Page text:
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Preakness Stakes Handicapping

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How to Handicap the 2019 Preakness Stakes

Preakness handicapping often boils down to a referendum on the Kentucky Derby winner.

If you think that the Derby winner was convincing, you'll want to stick with him at Pimlico, where he'll meet several of the same horses he beat at Churchill Downs. Some might argue that the Derby winner could "bounce," or regress, coming back on just two weeks' rest. Even so, a worthy Derby winner will typically maintain his high level of form in the Preakness.

But sometimes there are reasons to question the merit of a Kentucky Derby winner. Did he spring an upset in circumstances that are unlikely to be repeated – such as benefiting from a total pace meltdown on the front end, taking to a sloppy track that others didn't enjoy, or capitalizing on trouble suffered by other contenders?

If so, you'll want to zero in on the Derby loser who's most likely to rebound in the Preakness.

Every Kentucky Derby usually has at least one hard-luck story, so look for horses that were compromised by troubled trips, especially if they had been prime contenders with good BRIS Speed ratings. Perhaps a front-running type was softened up by pace pressure in the Derby, but could find an easier job as the controlling speed at Pimlico.

Part of the Preakness puzzle involves the "new shooters" who didn't run in the Derby. Occasionally they can rise to the challenge, but it's a better percentage play to opt for battle-tested horses coming out of the Derby crucible.

As with Derby handicapping, the pace scenario, track conditions and BRIS Speed ratings are all important to consider. But unlike the Derby, post position is less of a detriment in the smaller field at Pimlico, and pedigree analysis tends to be less significant. The Derby runners are cutting back slightly in trip, and the new shooters are often proven at up to 1 1/8 miles, making the 1 3/16-mile Preakness not so much a leap into the unknown. 

Preakness Stakes Handicapping Help

Using the 2017 Preakness Stakes as a guide...

Unlike the first leg of the United States Triple Crown, there’s one clear race that’s the best guide for trying to find your Preakness Stakes winner.

It’s called the Kentucky Derby.

In the past 50 years, the Preakness Stakes has been won by just seven horses that didn’t run in the Kentucky Derby. Three were in this millennium (Kentucky Oaks winner Rachel Alexandra in 2009, Bernardini in 2006, and Red Bullet in 2000), while another three were in the early 1980s (Deputed Testamony in 1983, Aloma’s Ruler in 1982, and Codex in 1980). The seventh was Bee Bee Bee in 1972.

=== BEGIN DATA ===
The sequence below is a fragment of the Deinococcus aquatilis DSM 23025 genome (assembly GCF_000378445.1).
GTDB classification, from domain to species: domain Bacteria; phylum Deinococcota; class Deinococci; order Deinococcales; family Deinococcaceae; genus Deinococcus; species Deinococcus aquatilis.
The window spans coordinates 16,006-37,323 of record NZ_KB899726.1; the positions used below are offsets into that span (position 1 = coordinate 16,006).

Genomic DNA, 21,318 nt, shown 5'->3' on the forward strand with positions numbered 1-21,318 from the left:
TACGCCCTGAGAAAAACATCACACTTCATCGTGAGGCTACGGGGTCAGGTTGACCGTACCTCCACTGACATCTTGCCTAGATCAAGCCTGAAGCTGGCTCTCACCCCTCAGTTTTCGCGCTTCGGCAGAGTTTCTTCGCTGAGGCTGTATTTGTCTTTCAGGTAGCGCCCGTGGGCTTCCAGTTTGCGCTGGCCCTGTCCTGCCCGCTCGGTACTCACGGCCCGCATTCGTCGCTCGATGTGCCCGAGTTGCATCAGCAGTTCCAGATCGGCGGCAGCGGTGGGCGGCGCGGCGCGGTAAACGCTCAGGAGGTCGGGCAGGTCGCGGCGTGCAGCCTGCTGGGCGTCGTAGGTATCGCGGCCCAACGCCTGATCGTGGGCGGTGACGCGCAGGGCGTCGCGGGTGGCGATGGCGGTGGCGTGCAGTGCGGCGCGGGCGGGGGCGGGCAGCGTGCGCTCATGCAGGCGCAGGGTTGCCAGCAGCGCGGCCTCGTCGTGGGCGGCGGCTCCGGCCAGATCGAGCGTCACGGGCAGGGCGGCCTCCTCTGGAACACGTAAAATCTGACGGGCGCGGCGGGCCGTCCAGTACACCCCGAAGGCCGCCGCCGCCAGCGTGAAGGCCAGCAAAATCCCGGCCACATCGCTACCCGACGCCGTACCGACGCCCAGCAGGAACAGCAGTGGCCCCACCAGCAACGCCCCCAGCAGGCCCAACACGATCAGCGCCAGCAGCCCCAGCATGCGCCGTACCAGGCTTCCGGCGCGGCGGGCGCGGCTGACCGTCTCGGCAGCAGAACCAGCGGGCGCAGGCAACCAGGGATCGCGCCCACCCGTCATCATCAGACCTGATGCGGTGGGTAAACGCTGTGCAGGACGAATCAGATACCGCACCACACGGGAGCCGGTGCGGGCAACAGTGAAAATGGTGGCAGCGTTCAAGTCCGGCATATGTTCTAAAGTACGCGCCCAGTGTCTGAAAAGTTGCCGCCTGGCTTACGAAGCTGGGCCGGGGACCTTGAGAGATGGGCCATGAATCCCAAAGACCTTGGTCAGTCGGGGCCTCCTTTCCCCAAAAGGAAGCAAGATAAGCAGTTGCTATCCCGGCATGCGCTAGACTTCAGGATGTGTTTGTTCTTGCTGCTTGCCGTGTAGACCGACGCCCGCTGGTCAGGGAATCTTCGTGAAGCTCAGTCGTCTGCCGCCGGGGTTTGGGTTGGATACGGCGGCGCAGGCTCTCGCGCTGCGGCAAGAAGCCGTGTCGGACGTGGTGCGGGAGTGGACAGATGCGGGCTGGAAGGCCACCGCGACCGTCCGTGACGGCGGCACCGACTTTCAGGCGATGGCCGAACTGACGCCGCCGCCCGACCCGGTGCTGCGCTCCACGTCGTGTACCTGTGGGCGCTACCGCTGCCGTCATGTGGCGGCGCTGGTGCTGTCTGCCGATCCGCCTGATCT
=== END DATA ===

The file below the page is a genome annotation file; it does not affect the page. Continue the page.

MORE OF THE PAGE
In that 50 years, 20 Kentucky Derby winners went on to win the Preakness, while 23 beaten Derby runners would improve to win the Preakness. Eleven of those 23 had finished in the first four at Churchill Downs, while the other 12 finished further back, including two (Louis Quatorze in 1996 and Snow Chief in 1986) that didn’t finish in the Derby top 10.

Apart from the impressive Derby winner Always Dreaming, four beaten Derby runners are likely to contest the Preakness: Lookin At Lee (second), Classic Empire (fourth), Gunnevera (seventh), and Hence (11th).

Of those, Classic Empire probably has the best claims, given that the bumping he suffered at the start of the Derby probably prevented him making a stronger challenge. The other three are also worth consideration, though they are closers that might not enjoy the Preakness being 1/16th of a mile shorter than the Derby. The possibility of a drier track than that which prevailed on Derby day may also help these four improve at Pimlico, while sometimes horses just improve.

Though Derby runners usually win the Preakness, the same doesn’t historically apply for horses that fill positions for multiples at Pimlico. The past two Preakess second-place finishers, Cherry Wine and Tale of Verve, both missed the Kentucky Derby, and there’s usually at least one Derby non-runner that fills a superfecta spot. However, these horses should not be dismissed out of hand as potential winners to bet.

Non-Derby runners that are likely to contest the Preakness includes two horses that tried to qualify for the Derby field but failed (Royal Mo and Term of Art), and two that weren’t mature enough to run in many Derby preps who have taken a different path to the Preakness (Illinois Derby winner Multiplier and Lexington Stakes winner Senior Investment).

There are also two horses that qualified for a Derby start, but whose connections decided to wait for the Preakness. Lack of maturity was the main reason Cloud Computing didn’t run at Churchill Downs, while expense probably played some part in the decision to save Conquest Mo Money for the Preakness: he wasn’t nominated for the Triple Crown and a $200,000 late entry fee was required – though they still required a $150,000 late entry fee for the Preakness.

On form, Conquest Mo Money looks the best of the newcomers: he was close behind Classic Empire and finished ahead of Lookin At Lee when second in the Arkansas Derby, form which looks very good heading in to the Preakness. But in the end, Cloud Computing did defeat the Kentucky Derby winner Always Dreaming.

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